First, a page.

Sunday, 19 October 2014

Textile residency

I have just had the most incredible trip to Iceland for the North Atlantic Native Sheep and Wool Conference in Blonduos. It was  such an emotional experience meeting not only our wonderful Icelandic hosts but also delegates from all over the world. The standard of lectures was extremely high, much more on this to follow on later blogs. We also travelled over a large area of Iceland visiting to name but a few, the Istex wool factory, the Ullarselio wool centre in Hvanneyri where we were tempted with beautiful wools and jumpers plant dyed and hand spun by the ladies of the area who join together to sell their crafts and the most memorable part of all, the end of the round up of 15,000 sheep from the Highland summer pastures. Some pictures of the round up and the beautiful Icelandic sheep are below. Many thanks go to our hosts, Johanna and Palmi, the people, including the Mayor of Blonduos and our incredible guide, Olafur Dyrmundsson who knew every patch of land we travelled and all the people working it. The Conference next year will be in September in the Faroe Islands.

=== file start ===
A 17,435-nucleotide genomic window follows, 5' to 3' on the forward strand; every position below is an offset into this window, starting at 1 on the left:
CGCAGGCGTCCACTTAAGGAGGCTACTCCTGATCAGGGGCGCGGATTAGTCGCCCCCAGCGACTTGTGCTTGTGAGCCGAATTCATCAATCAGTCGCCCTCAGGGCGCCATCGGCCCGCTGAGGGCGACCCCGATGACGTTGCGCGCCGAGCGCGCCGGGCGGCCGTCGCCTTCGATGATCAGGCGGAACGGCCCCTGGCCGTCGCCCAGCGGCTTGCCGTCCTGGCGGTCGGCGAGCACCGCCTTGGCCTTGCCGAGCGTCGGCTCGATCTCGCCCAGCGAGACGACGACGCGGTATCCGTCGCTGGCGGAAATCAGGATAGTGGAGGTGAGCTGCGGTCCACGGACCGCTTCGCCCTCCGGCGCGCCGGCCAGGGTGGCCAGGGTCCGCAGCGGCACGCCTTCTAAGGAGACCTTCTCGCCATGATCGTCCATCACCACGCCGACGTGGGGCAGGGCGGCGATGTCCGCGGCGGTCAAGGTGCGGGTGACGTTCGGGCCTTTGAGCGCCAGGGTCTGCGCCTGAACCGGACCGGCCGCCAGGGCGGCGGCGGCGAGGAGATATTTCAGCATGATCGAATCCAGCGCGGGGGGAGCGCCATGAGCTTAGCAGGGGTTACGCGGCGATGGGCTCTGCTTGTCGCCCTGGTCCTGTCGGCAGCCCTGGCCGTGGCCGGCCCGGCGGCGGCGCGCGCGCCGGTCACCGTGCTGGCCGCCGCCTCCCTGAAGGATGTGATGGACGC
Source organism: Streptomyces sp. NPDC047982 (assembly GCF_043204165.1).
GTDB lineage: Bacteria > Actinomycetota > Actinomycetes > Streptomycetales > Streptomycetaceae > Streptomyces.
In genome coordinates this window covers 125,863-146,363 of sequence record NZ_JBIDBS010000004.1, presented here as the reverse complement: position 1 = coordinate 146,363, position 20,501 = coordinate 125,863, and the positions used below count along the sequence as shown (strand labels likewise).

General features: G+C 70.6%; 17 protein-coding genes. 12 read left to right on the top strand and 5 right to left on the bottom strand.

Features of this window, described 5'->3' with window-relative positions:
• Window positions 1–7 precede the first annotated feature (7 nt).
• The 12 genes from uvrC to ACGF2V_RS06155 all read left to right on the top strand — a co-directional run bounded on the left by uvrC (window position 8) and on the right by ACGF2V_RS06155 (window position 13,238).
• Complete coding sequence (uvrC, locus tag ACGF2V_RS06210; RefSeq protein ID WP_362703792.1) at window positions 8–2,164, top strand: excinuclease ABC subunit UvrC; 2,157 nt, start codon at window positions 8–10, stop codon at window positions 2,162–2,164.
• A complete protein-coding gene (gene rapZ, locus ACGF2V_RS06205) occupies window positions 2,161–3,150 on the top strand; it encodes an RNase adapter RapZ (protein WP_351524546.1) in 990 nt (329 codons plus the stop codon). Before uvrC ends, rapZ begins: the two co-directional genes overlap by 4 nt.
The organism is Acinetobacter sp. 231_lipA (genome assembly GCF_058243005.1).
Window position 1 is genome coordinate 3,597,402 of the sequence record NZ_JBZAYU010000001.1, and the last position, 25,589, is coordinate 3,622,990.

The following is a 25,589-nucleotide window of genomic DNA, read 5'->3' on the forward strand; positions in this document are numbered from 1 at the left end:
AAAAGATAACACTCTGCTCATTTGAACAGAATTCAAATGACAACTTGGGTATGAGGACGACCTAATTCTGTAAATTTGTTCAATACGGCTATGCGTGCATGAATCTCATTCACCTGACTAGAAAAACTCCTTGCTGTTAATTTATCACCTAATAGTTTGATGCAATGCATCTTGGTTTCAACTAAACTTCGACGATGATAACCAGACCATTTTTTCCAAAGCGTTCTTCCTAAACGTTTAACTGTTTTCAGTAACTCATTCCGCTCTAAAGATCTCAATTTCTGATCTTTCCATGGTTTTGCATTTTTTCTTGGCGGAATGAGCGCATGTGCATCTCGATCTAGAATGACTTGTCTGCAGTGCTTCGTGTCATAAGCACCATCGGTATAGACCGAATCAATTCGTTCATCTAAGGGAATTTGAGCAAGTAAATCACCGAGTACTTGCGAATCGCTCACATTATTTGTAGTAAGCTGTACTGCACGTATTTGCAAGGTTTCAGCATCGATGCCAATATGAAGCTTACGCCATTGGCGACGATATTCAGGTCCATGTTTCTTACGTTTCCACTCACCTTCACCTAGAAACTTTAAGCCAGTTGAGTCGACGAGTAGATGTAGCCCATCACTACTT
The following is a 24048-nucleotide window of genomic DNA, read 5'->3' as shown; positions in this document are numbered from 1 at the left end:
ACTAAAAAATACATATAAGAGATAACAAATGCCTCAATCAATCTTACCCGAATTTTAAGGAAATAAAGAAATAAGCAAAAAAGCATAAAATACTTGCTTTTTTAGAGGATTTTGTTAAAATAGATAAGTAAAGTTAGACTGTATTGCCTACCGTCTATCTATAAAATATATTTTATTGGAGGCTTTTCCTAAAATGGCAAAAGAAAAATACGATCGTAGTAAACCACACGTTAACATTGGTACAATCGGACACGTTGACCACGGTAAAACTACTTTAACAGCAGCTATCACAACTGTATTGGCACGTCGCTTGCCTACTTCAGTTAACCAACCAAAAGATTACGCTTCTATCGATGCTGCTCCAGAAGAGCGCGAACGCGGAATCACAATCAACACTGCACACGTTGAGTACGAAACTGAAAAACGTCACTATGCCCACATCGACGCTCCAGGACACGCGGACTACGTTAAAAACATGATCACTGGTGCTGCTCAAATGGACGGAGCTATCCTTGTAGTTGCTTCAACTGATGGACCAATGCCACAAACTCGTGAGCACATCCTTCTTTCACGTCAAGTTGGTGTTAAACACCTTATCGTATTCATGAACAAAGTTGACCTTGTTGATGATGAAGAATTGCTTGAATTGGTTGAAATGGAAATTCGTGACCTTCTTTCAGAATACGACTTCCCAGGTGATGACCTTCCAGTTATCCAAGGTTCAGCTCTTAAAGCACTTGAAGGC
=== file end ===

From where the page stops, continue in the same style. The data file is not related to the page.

There are spaces for residencies at the fabulous textile centre in Blonduos. See the link below.

Thursday, 2 October 2014

stitched butterflies